Hook sizes vary from a C2/2.75mm to an M13/8mm.

What would you suggest to a crocheter who wants to make the designs in your book, but really doesn't like working (or know how to work) with any yarn less than DK weight, and any hook that's smaller than a G/6 4mm? Which project should she/he do first?

And this is Kristin's answer:

The concept of lace for me is to use an extraordinarily larger hook than the yarn calls for so the overly loose stitchwork blossoms into a beautiful marriage between the geometric stitch patterning its corresponding negative space. The easiest way to learn to do this is to practice the stitches first on appropriately sized hooks. Then the exaggerated hook size will be the only concept you are learning when you do the lace. I think it is best learned as a two-step process. Not that an adventurous crocheter couldn't do it all at once ;)
My comment: I think this is a great idea! Practice the stitches and stitch patterns first with your usual weight yarn and usual hook. And then go to the yarn and hook size designated in the pattern. You won't have to worry about the stitch pattern, because you practiced it. All you'll have to get used to is using a larger hook with lighter weight yarn.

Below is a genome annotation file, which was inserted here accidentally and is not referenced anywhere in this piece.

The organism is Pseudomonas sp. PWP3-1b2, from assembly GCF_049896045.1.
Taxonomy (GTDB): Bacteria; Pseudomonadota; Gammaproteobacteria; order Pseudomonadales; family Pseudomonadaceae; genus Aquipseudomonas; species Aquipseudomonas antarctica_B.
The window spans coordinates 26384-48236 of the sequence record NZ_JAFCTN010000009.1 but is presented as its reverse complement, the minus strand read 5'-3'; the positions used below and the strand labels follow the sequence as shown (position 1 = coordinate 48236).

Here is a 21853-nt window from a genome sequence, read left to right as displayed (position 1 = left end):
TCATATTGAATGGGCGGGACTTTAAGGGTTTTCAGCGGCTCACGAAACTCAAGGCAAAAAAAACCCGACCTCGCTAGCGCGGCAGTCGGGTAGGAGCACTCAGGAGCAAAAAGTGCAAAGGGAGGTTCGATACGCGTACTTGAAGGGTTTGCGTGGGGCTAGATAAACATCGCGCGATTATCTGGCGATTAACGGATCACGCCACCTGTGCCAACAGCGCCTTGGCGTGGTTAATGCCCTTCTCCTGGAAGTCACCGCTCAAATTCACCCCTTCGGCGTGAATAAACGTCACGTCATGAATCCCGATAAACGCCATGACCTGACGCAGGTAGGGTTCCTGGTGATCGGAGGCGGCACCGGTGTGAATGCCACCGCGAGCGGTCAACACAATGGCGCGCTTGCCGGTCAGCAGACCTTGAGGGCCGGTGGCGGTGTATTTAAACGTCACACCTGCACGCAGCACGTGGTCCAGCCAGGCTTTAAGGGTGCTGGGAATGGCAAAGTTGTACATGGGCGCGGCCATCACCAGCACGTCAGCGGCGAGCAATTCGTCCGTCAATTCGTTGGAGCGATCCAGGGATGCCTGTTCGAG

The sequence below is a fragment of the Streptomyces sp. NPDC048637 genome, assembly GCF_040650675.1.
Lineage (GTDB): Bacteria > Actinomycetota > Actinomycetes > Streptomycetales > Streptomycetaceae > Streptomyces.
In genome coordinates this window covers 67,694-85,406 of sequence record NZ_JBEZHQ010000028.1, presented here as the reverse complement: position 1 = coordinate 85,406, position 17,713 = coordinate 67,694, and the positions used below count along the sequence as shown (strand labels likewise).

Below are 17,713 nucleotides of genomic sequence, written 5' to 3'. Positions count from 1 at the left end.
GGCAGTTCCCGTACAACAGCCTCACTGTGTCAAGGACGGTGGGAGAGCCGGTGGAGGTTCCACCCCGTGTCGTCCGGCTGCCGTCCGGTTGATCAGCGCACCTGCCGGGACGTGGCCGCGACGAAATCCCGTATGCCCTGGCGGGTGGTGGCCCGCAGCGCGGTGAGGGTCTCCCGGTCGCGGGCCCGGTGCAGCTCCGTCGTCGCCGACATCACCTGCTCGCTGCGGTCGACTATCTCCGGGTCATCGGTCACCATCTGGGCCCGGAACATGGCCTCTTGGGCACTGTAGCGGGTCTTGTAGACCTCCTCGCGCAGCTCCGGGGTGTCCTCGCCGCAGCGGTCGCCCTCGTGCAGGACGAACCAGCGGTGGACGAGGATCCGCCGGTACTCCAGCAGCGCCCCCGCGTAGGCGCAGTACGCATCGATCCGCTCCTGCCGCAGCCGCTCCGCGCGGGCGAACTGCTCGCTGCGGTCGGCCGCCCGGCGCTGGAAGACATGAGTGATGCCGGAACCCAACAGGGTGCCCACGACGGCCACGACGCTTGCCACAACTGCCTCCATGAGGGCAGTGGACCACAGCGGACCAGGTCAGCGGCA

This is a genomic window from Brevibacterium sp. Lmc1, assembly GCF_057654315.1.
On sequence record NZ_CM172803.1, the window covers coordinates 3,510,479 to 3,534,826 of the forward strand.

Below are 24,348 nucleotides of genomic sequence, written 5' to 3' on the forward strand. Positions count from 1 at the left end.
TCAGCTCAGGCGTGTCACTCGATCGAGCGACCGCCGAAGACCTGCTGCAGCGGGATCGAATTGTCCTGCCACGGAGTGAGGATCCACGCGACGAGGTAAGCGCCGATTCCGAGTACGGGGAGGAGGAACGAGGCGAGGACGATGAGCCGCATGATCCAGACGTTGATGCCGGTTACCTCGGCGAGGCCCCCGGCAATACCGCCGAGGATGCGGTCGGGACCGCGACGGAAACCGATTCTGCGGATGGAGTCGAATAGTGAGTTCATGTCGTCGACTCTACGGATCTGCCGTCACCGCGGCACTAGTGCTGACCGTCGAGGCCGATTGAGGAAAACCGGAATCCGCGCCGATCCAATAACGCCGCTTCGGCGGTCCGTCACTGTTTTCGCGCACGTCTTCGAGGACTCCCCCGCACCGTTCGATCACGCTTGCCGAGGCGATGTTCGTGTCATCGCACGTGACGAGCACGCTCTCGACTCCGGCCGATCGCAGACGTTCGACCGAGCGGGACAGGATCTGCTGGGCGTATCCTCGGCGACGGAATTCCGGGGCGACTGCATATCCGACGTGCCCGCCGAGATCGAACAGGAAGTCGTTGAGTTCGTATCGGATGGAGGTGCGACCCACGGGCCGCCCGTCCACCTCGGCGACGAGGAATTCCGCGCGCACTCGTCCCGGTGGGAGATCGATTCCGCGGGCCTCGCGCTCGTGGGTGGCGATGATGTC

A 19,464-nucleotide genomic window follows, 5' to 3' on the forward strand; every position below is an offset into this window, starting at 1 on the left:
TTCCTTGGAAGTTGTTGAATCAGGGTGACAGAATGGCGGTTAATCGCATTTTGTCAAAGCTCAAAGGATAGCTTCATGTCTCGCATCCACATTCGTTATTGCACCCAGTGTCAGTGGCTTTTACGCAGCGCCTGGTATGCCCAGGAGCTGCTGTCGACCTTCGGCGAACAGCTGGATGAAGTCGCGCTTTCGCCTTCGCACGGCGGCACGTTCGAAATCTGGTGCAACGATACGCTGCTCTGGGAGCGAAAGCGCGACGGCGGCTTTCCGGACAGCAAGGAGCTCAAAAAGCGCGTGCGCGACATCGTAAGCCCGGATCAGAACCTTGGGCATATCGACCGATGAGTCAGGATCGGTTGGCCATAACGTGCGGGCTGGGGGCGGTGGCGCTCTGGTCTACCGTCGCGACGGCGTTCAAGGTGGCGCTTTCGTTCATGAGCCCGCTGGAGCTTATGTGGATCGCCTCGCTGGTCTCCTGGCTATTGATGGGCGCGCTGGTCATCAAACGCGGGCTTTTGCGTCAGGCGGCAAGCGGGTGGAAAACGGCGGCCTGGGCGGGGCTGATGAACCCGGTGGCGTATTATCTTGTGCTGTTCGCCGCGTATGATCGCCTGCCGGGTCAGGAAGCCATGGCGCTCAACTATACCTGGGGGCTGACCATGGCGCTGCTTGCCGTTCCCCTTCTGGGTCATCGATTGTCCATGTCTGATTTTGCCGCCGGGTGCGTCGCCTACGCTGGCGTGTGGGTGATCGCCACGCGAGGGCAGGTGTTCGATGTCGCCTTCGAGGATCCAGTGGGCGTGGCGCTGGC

2. When you were writing this book, which came first? The specific pattern, or the yarn? In other words, when you design, do you think of the pattern, then go looking for the yarn that would work with the pattern and stitches? Or do you have the yarn, and let it "tell" you what it wants to become?
Here's what Kristin said:
Yes to both, but not for this particular book. My main focus was to make figure flattering crochet garments and accessories that would lay beautifully on the skin, layer without bulk, and make you feel beautiful. So it was the concept that came first for Crochet So Lovely. I told my editor every piece should be something you would want to wear on an important date or event, even if money were no object and you could buy it at the store. I wanted to feel luxuruious, beautiful and confident in this collection. As a conceptual designer it is very difficult to ride the thin line of “Wow thats an awesome technique/concept/project” and wanting to wear it too. I can go CRAZY with a design and it can be fascinating to make, but if it is bulky and not figure flattering, who really wants to wear it?